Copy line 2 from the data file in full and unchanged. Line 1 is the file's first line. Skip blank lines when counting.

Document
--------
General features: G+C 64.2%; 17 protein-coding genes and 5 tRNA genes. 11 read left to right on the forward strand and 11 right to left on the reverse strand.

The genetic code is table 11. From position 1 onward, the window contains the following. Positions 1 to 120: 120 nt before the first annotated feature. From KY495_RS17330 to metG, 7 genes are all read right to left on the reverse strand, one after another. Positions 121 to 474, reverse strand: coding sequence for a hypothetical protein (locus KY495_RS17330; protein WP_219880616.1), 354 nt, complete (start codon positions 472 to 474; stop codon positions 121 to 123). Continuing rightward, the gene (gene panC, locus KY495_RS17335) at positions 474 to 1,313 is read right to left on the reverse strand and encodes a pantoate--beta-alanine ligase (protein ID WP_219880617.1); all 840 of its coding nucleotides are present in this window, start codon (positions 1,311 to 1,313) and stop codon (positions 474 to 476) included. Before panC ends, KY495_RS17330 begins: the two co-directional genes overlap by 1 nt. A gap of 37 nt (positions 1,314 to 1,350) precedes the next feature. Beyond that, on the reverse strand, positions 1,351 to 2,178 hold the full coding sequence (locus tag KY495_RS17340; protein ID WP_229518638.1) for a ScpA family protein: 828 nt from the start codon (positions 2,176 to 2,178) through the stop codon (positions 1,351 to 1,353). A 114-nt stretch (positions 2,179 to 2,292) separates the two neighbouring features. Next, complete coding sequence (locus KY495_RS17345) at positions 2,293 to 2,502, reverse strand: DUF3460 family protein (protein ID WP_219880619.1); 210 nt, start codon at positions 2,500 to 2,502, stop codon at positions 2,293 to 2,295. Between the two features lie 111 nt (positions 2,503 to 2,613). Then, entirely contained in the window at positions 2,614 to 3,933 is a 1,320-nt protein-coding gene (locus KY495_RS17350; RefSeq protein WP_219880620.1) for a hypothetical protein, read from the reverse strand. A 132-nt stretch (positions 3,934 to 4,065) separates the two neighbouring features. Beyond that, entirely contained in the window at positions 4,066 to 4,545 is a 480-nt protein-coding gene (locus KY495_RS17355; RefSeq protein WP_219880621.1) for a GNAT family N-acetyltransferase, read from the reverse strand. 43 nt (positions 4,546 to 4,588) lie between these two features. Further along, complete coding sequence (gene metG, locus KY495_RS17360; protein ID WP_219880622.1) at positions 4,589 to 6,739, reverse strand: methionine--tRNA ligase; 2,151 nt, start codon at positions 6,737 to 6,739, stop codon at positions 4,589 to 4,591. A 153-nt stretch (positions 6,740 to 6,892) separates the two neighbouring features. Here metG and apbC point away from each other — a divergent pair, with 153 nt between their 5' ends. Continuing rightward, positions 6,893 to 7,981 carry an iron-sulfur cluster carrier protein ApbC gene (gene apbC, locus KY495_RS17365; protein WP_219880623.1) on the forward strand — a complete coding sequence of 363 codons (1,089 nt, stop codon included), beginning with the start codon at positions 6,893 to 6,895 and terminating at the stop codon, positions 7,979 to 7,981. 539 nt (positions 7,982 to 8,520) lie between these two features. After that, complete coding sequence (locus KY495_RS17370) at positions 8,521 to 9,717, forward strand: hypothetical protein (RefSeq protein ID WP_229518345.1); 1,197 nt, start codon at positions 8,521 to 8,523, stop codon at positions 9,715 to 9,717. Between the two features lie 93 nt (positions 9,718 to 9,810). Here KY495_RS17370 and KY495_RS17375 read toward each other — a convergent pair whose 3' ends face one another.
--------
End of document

The genetic code is table 11. From position 1 onward, the window contains the following. Positions 1 to 120: 120 nt before the first annotated feature. From KY495_RS17330 to metG, 7 genes are all read right to left on the reverse strand, one after another. Positions 121 to 474, reverse strand: coding sequence for a hypothetical protein (locus KY495_RS17330; protein WP_219880616.1), 354 nt, complete (start codon positions 472 to 474; stop codon positions 121 to 123). Continuing rightward, the gene (gene panC, locus KY495_RS17335) at positions 474 to 1,313 is read right to left on the reverse strand and encodes a pantoate--beta-alanine ligase (protein ID WP_219880617.1); all 840 of its coding nucleotides are present in this window, start codon (positions 1,311 to 1,313) and stop codon (positions 474 to 476) included. Before panC ends, KY495_RS17330 begins: the two co-directional genes overlap by 1 nt. A gap of 37 nt (positions 1,314 to 1,350) precedes the next feature. Beyond that, on the reverse strand, positions 1,351 to 2,178 hold the full coding sequence (locus tag KY495_RS17340; protein ID WP_229518638.1) for a ScpA family protein: 828 nt from the start codon (positions 2,176 to 2,178) through the stop codon (positions 1,351 to 1,353). A 114-nt stretch (positions 2,179 to 2,292) separates the two neighbouring features. Next, complete coding sequence (locus KY495_RS17345) at positions 2,293 to 2,502, reverse strand: DUF3460 family protein (protein ID WP_219880619.1); 210 nt, start codon at positions 2,500 to 2,502, stop codon at positions 2,293 to 2,295. Between the two features lie 111 nt (positions 2,503 to 2,613). Then, entirely contained in the window at positions 2,614 to 3,933 is a 1,320-nt protein-coding gene (locus KY495_RS17350; RefSeq protein WP_219880620.1) for a hypothetical protein, read from the reverse strand. A 132-nt stretch (positions 3,934 to 4,065) separates the two neighbouring features. Beyond that, entirely contained in the window at positions 4,066 to 4,545 is a 480-nt protein-coding gene (locus KY495_RS17355; RefSeq protein WP_219880621.1) for a GNAT family N-acetyltransferase, read from the reverse strand. 43 nt (positions 4,546 to 4,588) lie between these two features. Further along, complete coding sequence (gene metG, locus KY495_RS17360; protein ID WP_219880622.1) at positions 4,589 to 6,739, reverse strand: methionine--tRNA ligase; 2,151 nt, start codon at positions 6,737 to 6,739, stop codon at positions 4,589 to 4,591. A 153-nt stretch (positions 6,740 to 6,892) separates the two neighbouring features. Here metG and apbC point away from each other — a divergent pair, with 153 nt between their 5' ends. Continuing rightward, positions 6,893 to 7,981 carry an iron-sulfur cluster carrier protein ApbC gene (gene apbC, locus KY495_RS17365; protein WP_219880623.1) on the forward strand — a complete coding sequence of 363 codons (1,089 nt, stop codon included), beginning with the start codon at positions 6,893 to 6,895 and terminating at the stop codon, positions 7,979 to 7,981. 539 nt (positions 7,982 to 8,520) lie between these two features. After that, complete coding sequence (locus KY495_RS17370) at positions 8,521 to 9,717, forward strand: hypothetical protein (RefSeq protein ID WP_229518345.1); 1,197 nt, start codon at positions 8,521 to 8,523, stop codon at positions 9,715 to 9,717. Between the two features lie 93 nt (positions 9,718 to 9,810). Here KY495_RS17370 and KY495_RS17375 read toward each other — a convergent pair whose 3' ends face one another.